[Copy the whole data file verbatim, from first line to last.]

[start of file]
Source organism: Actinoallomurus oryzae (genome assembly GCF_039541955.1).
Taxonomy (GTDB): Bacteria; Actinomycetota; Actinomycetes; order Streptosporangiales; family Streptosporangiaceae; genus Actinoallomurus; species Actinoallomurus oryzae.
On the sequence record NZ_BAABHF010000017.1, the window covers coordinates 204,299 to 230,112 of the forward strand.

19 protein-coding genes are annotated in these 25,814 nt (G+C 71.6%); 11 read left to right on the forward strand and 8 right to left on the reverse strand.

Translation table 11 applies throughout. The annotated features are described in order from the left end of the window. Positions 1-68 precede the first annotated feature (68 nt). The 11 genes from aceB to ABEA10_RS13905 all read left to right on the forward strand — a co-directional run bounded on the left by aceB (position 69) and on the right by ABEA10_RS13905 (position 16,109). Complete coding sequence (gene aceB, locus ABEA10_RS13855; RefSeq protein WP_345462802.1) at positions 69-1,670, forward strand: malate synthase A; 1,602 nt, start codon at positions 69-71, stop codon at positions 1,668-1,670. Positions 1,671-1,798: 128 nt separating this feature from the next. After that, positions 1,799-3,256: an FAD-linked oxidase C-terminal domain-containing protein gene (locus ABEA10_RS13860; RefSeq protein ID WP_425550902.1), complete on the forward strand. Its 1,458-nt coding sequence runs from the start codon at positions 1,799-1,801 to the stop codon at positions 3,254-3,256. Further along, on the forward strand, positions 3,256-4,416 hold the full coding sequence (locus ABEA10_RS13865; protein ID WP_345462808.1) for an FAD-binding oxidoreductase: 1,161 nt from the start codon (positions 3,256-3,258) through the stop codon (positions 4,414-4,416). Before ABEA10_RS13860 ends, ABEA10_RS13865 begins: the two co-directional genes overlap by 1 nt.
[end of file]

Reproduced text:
Source organism: Actinoallomurus oryzae (genome assembly GCF_039541955.1).
Taxonomy (GTDB): Bacteria; Actinomycetota; Actinomycetes; order Streptosporangiales; family Streptosporangiaceae; genus Actinoallomurus; species Actinoallomurus oryzae.
On the sequence record NZ_BAABHF010000017.1, the window covers coordinates 204,299 to 230,112 of the forward strand.

19 protein-coding genes are annotated in these 25,814 nt (G+C 71.6%); 11 read left to right on the forward strand and 8 right to left on the reverse strand.

Translation table 11 applies throughout. The annotated features are described in order from the left end of the window. Positions 1-68 precede the first annotated feature (68 nt). The 11 genes from aceB to ABEA10_RS13905 all read left to right on the forward strand — a co-directional run bounded on the left by aceB (position 69) and on the right by ABEA10_RS13905 (position 16,109). Complete coding sequence (gene aceB, locus ABEA10_RS13855; RefSeq protein WP_345462802.1) at positions 69-1,670, forward strand: malate synthase A; 1,602 nt, start codon at positions 69-71, stop codon at positions 1,668-1,670. Positions 1,671-1,798: 128 nt separating this feature from the next. After that, positions 1,799-3,256: an FAD-linked oxidase C-terminal domain-containing protein gene (locus ABEA10_RS13860; RefSeq protein ID WP_425550902.1), complete on the forward strand. Its 1,458-nt coding sequence runs from the start codon at positions 1,799-1,801 to the stop codon at positions 3,254-3,256. Further along, on the forward strand, positions 3,256-4,416 hold the full coding sequence (locus ABEA10_RS13865; protein ID WP_345462808.1) for an FAD-binding oxidoreductase: 1,161 nt from the start codon (positions 3,256-3,258) through the stop codon (positions 4,414-4,416). Before ABEA10_RS13860 ends, ABEA10_RS13865 begins: the two co-directional genes overlap by 1 nt.